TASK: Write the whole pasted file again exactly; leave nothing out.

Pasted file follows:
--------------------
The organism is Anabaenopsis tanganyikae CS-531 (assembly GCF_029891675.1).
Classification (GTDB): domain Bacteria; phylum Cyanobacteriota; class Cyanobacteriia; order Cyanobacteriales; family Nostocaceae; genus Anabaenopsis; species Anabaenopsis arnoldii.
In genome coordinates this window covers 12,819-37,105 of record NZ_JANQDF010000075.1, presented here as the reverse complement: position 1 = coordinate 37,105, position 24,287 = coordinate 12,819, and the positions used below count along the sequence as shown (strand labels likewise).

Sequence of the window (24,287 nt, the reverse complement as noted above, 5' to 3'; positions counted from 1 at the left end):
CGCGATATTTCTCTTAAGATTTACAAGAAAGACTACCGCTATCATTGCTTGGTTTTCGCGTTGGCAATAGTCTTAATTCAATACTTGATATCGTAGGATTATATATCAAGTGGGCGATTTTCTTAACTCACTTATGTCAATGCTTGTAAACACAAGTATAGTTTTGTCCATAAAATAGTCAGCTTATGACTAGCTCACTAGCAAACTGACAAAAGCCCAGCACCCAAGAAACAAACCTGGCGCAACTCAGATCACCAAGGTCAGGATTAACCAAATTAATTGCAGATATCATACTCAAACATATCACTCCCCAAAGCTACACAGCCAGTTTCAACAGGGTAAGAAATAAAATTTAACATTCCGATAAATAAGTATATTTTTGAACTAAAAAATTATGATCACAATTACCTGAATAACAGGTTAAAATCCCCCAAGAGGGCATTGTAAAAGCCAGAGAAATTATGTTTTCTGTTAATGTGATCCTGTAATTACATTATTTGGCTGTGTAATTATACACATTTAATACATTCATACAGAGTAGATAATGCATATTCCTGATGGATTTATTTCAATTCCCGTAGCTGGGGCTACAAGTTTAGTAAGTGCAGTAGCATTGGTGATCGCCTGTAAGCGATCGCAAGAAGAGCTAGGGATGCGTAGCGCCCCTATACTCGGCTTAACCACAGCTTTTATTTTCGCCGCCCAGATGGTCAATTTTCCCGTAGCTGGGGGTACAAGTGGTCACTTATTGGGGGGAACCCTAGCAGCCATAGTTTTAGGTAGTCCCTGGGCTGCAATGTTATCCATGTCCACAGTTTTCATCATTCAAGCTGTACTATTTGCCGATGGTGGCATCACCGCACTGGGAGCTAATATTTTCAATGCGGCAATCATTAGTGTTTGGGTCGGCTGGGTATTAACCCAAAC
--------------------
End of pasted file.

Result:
The organism is Anabaenopsis tanganyikae CS-531 (assembly GCF_029891675.1).
Classification (GTDB): domain Bacteria; phylum Cyanobacteriota; class Cyanobacteriia; order Cyanobacteriales; family Nostocaceae; genus Anabaenopsis; species Anabaenopsis arnoldii.
In genome coordinates this window covers 12,819-37,105 of record NZ_JANQDF010000075.1, presented here as the reverse complement: position 1 = coordinate 37,105, position 24,287 = coordinate 12,819, and the positions used below count along the sequence as shown (strand labels likewise).

Sequence of the window (24,287 nt, the reverse complement as noted above, 5' to 3'; positions counted from 1 at the left end):
CGCGATATTTCTCTTAAGATTTACAAGAAAGACTACCGCTATCATTGCTTGGTTTTCGCGTTGGCAATAGTCTTAATTCAATACTTGATATCGTAGGATTATATATCAAGTGGGCGATTTTCTTAACTCACTTATGTCAATGCTTGTAAACACAAGTATAGTTTTGTCCATAAAATAGTCAGCTTATGACTAGCTCACTAGCAAACTGACAAAAGCCCAGCACCCAAGAAACAAACCTGGCGCAACTCAGATCACCAAGGTCAGGATTAACCAAATTAATTGCAGATATCATACTCAAACATATCACTCCCCAAAGCTACACAGCCAGTTTCAACAGGGTAAGAAATAAAATTTAACATTCCGATAAATAAGTATATTTTTGAACTAAAAAATTATGATCACAATTACCTGAATAACAGGTTAAAATCCCCCAAGAGGGCATTGTAAAAGCCAGAGAAATTATGTTTTCTGTTAATGTGATCCTGTAATTACATTATTTGGCTGTGTAATTATACACATTTAATACATTCATACAGAGTAGATAATGCATATTCCTGATGGATTTATTTCAATTCCCGTAGCTGGGGCTACAAGTTTAGTAAGTGCAGTAGCATTGGTGATCGCCTGTAAGCGATCGCAAGAAGAGCTAGGGATGCGTAGCGCCCCTATACTCGGCTTAACCACAGCTTTTATTTTCGCCGCCCAGATGGTCAATTTTCCCGTAGCTGGGGGTACAAGTGGTCACTTATTGGGGGGAACCCTAGCAGCCATAGTTTTAGGTAGTCCCTGGGCTGCAATGTTATCCATGTCCACAGTTTTCATCATTCAAGCTGTACTATTTGCCGATGGTGGCATCACCGCACTGGGAGCTAATATTTTCAATGCGGCAATCATTAGTGTTTGGGTCGGCTGGGTATTAACCCAAAC